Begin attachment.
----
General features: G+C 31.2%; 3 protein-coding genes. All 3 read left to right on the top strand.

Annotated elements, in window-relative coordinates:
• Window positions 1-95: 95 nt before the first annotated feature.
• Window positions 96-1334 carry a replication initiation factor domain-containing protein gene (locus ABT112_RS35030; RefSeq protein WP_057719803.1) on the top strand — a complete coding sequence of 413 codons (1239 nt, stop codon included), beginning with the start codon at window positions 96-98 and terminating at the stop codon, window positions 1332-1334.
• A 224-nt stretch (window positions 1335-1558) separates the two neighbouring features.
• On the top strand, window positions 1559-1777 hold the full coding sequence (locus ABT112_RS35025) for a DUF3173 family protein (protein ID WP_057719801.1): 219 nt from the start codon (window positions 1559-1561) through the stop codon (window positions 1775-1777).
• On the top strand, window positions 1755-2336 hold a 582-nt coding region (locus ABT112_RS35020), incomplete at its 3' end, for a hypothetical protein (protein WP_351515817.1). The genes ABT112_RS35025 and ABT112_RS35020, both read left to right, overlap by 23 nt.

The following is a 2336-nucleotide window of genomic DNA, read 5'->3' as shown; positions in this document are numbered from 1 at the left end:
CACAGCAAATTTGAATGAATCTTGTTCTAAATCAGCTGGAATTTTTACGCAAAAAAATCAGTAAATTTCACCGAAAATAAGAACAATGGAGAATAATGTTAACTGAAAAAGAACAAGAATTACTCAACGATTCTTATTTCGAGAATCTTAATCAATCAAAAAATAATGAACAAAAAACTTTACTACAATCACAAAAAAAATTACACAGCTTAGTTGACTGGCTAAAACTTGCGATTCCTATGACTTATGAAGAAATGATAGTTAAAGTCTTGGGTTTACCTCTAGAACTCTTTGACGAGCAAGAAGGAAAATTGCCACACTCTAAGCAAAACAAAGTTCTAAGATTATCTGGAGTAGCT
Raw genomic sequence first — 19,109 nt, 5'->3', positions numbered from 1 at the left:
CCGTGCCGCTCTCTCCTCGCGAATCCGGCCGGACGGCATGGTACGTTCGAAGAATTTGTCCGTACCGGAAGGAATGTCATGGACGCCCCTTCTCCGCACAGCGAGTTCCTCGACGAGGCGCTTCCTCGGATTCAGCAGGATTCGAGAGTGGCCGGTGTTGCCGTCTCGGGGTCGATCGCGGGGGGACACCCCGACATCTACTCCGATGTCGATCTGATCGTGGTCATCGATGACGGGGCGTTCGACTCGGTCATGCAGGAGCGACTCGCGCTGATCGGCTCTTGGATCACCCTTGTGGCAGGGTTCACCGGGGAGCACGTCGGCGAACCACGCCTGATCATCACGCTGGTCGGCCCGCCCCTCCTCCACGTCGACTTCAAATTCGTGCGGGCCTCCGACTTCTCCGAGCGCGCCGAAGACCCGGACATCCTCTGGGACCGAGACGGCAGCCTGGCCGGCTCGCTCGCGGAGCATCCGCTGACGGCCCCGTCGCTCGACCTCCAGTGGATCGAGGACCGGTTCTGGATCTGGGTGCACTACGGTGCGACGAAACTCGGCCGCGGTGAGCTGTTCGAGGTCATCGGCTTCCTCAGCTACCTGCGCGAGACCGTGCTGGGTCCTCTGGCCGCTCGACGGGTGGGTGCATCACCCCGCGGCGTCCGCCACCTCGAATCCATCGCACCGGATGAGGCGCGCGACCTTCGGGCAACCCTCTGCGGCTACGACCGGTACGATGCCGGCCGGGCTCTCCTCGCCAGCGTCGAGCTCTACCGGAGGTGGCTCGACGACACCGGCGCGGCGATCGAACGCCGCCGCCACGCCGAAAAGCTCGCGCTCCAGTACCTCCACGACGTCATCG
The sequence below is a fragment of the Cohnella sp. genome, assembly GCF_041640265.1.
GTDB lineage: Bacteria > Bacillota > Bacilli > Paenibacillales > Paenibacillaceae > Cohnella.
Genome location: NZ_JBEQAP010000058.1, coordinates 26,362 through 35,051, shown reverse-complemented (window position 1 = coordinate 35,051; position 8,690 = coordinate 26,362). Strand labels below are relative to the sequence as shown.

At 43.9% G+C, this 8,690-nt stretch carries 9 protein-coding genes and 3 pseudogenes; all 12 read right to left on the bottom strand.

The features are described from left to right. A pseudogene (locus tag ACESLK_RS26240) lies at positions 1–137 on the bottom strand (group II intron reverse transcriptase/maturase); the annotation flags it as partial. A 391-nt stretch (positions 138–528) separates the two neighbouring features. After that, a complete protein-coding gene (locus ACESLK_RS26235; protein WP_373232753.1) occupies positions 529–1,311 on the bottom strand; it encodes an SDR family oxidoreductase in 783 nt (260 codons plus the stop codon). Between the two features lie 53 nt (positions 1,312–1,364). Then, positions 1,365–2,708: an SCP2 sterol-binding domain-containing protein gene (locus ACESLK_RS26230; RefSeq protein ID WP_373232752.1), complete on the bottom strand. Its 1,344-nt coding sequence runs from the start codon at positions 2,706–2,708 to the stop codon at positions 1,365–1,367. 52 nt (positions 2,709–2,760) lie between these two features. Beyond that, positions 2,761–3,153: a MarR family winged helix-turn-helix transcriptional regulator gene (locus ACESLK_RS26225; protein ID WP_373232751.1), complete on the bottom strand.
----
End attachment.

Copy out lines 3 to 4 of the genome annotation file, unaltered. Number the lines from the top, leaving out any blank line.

• Window positions 1-95: 95 nt before the first annotated feature.
• Window positions 96-1334 carry a replication initiation factor domain-containing protein gene (locus ABT112_RS35030; RefSeq protein WP_057719803.1) on the top strand — a complete coding sequence of 413 codons (1239 nt, stop codon included), beginning with the start codon at window positions 96-98 and terminating at the stop codon, window positions 1332-1334.